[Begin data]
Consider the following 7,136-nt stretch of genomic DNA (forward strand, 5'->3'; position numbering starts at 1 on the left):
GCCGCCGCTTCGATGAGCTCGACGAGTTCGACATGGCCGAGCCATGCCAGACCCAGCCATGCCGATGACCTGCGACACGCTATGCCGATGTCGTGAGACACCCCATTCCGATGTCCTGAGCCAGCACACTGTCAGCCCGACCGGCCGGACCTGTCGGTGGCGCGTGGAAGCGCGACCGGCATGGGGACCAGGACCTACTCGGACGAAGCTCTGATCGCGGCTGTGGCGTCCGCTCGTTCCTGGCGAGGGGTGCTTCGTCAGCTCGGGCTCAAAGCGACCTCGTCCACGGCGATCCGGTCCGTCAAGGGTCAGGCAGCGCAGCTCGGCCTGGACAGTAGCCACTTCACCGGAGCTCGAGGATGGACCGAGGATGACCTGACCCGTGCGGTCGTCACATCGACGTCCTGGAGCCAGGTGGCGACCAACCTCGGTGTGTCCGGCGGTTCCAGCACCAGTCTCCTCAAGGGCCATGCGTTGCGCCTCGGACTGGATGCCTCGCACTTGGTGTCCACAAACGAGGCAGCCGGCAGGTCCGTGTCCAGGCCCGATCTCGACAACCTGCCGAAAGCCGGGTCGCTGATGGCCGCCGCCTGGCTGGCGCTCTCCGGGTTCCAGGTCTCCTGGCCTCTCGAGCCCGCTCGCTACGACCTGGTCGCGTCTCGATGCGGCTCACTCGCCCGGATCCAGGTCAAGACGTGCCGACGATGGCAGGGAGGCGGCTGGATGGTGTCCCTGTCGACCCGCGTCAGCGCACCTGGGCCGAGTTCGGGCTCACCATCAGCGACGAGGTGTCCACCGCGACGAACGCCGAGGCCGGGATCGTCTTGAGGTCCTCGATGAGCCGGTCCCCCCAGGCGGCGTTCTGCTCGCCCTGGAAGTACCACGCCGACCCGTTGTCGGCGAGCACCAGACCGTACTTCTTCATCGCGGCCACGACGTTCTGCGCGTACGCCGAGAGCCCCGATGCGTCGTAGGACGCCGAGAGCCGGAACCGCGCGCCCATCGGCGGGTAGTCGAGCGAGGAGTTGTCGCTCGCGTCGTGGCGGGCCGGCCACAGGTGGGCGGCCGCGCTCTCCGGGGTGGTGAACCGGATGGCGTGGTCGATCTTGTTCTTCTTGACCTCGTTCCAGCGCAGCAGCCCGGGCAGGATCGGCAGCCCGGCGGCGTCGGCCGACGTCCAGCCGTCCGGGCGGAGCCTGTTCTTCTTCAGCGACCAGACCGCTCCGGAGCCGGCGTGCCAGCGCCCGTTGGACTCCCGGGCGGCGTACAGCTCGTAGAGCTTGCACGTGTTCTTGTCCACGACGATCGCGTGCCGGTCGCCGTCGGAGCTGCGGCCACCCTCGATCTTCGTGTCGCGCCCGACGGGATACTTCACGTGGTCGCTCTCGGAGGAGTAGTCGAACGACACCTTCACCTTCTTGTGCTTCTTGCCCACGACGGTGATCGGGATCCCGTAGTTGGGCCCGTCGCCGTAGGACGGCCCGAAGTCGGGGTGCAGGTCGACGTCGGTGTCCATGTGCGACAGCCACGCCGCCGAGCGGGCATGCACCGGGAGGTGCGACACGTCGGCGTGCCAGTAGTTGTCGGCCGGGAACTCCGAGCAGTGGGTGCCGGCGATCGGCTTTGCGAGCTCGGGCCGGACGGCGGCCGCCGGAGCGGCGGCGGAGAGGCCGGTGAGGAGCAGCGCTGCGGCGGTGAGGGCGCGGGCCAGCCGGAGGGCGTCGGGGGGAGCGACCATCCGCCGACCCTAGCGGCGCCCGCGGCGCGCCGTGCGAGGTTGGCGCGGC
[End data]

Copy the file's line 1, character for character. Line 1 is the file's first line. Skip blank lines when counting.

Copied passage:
Consider the following 7,136-nt stretch of genomic DNA (forward strand, 5'->3'; position numbering starts at 1 on the left):